Interviewed by Janice Gable Bashman for International Thriller Writers Big Thrill Magazine

In your latest thriller THE COLD ROOM, you introduce the reader to the Conductor, a serial killer who keeps his victims in glass coffins until they starve to death. Draw us into the world of the Conductor and your protagonist, Homicide Detective Taylor Jackson.

The Conductor loves classical music, opera, and art. How much more normal could you get, right? There’s just one catch. He’s also a burgeoning necrosadist, with online friends he shares his fantasies with. Taylor Jackson, recently busted back to Detective by the Office of Professional Accountability, is trying to save face and solve one of the strangest murders she’s seen in years. And to top it all off, her fiancée, FBI profiler Dr. John Baldwin, believes he has seen this scenario before, on an international scale.

What makes Detective Taylor Jackson such a strong woman, and how does this help her catch the Conductor?

Taylor is a woman of convictions, of morality, of a code. She’s a hero, flawed but with incalculable focus. She enjoys a challenge, isn’t afraid of much, and has a badge and gun to back her up when times get tough. She’s also very stubborn and enjoys intrigue, and the Conductor presents a puzzle she’s not seen before. The fact that Baldwin has a foot in the Conductor’s world already is a help too – she has an excuse to work with him again, something she always enjoys. 

Why is the Conductor such a fascinating serial killer?

His MO is relatively rare. He’s not interested in hurting women, which is a bit of a departure from what we normally see – usually fictional serial killers are psychopaths who are brilliant dynamos, always a step ahead of the cops. Gavin Adler is a regular Joe, making mistakes, testing the waters. I almost felt sorry for him – he’s driven by this compulsion to have sex with dead women, and he’s not sure how to satisfy that urge. He’s obviously a sociopath, unable to feel emotions properly, but he’s got human edges, like the adoration he feels toward his cat, Art, and his love for music and art. A well-rounded killer, our Gavin.

You stated THE COLD ROOM was the “by far the most difficult book [you’ve] ever written”—both structurally and emotionally? Explain.

For starters, the research on this book was both fascinating and repulsive. I started having rather horrible nightmares soon after I started the book. The story is huge in scope – spread among four law enforcement agencies and two continents, with new characters in Taylor’s life, and many, many plot shifts. I was trying to avoid falling into the trap where people would read it and say, “Oh, come on. No way.” So it was a challenge to write, and then at the eleventh hour, the book was pulled. We changed the release date, title, art, all the outside components, and I went back into the manuscript to flesh out some of Taylor’s story. I’m so glad we did, because the book ended up being so much stronger than it would have been. Lesson learned: always listen to your editor.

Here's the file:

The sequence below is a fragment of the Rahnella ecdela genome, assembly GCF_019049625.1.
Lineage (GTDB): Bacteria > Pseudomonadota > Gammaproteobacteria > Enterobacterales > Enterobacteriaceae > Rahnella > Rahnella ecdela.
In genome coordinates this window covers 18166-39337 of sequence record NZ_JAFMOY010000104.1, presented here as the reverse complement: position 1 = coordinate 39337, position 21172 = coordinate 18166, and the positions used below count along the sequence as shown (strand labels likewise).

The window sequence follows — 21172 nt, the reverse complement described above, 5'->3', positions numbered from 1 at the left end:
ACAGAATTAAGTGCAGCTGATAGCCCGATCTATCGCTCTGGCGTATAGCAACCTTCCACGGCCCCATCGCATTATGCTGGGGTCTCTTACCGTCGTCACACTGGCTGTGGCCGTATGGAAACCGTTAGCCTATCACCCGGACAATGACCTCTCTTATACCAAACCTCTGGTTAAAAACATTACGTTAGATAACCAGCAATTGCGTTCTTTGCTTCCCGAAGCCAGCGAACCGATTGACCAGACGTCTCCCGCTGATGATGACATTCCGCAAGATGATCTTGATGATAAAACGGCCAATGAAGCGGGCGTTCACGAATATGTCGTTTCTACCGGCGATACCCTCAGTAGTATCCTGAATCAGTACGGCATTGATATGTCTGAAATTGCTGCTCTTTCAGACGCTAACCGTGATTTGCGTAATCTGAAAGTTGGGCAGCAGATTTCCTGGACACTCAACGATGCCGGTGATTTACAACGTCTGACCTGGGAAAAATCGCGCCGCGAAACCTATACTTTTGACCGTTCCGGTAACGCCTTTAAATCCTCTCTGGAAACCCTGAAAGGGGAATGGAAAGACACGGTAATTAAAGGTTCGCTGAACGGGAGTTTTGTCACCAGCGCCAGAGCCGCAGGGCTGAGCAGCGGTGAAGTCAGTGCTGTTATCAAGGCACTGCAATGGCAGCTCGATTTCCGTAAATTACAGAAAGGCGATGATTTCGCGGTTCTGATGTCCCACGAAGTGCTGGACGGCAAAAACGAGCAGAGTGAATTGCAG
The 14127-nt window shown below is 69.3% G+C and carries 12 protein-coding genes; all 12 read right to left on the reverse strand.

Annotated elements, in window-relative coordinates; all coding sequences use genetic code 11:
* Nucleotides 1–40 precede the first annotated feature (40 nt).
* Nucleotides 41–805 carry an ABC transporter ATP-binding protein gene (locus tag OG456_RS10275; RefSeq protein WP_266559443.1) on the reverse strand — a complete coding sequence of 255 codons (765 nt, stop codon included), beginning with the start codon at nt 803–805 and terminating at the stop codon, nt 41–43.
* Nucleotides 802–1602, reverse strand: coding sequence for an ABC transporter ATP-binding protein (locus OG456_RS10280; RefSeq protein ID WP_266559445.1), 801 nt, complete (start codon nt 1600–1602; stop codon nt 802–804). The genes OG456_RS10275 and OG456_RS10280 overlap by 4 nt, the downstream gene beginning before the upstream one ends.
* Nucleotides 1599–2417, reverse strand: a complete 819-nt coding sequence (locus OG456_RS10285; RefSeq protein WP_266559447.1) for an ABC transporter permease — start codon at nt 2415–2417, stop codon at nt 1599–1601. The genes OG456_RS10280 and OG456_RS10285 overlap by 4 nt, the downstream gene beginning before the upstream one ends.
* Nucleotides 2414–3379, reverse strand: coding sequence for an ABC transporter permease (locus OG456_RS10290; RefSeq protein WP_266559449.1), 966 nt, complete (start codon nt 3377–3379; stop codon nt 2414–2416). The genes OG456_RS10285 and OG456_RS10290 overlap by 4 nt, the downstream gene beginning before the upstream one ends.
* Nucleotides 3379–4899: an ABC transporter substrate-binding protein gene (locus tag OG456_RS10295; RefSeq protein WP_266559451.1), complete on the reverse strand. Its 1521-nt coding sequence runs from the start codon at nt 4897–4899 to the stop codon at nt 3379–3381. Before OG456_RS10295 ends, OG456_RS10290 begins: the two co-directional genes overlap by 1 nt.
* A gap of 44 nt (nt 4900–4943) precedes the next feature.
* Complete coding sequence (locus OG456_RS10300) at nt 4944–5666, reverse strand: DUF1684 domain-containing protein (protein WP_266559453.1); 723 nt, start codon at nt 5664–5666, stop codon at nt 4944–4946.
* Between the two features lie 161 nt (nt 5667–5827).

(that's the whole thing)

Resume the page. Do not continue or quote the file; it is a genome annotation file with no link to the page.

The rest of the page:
A professor in college told you you’d “never get published.” It was years before you started writing again and proved her wrong. What did you learn from this experience, besides the obvious response—that she was wrong?

Never, ever, let someone outside of your world derail your dreams. I respected that particular professor, and though she crushed me, looking back I see she was right. My voice was there, but I lacked that special something that makes writers into authors. But if she’d encouraged me just a little, I might have found that spark sooner. It’s the nature of the artist to need some bits of affirmation, but sometimes we can overemphasize that part of our lives. I advise all new authors to listen to their gut, and focus on their dreams.

You stated, “it takes a very specific personality type to make it as a cop, especially a homicide detective. The horror and depravity that they see every day . . . anything I write pales against the realities they live with day to day. There is endless capacity for evil in people. It’s such an honor to write their stories, and I strive to make the non-law enforcement world understand the people who keep them safe.” Why is this so important to you, and how do you think this comes across in your work?

After you do a few ride-alongs with law enforcement, you will be hard pressed to see them as anything less than heroes. I wanted to tell their stories, as accurately as I could, so the general public would have some idea of just how intense their jobs are. Cops get a bad rap in the press, with accusations of brutality and other illegalities, but 99% of cops are decent, honest, hardworking, long-suffering men and women who are just trying to keep the rest of us safe.

 What’s next for J.T. Ellison?

The Immortals, book five in the series, will be out in October 2010. And I’m frantically running into my deadline for book six, The Pretender, which is a sequel to 14. There are a few shorts stories debuting this year as well. All that’s on my website,

What advice can you give aspiring thriller writers?

Read everything you can get your hands on, and work hard to develop your writing habit.